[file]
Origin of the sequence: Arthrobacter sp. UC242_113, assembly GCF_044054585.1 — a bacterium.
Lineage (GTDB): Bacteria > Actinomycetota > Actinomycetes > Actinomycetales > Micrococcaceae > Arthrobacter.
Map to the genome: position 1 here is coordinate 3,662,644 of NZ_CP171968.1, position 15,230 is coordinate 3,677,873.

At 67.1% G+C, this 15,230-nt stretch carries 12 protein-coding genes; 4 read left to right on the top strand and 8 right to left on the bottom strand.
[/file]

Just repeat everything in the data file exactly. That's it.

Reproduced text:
Origin of the sequence: Arthrobacter sp. UC242_113, assembly GCF_044054585.1 — a bacterium.
Lineage (GTDB): Bacteria > Actinomycetota > Actinomycetes > Actinomycetales > Micrococcaceae > Arthrobacter.
Map to the genome: position 1 here is coordinate 3,662,644 of NZ_CP171968.1, position 15,230 is coordinate 3,677,873.

At 67.1% G+C, this 15,230-nt stretch carries 12 protein-coding genes; 4 read left to right on the top strand and 8 right to left on the bottom strand.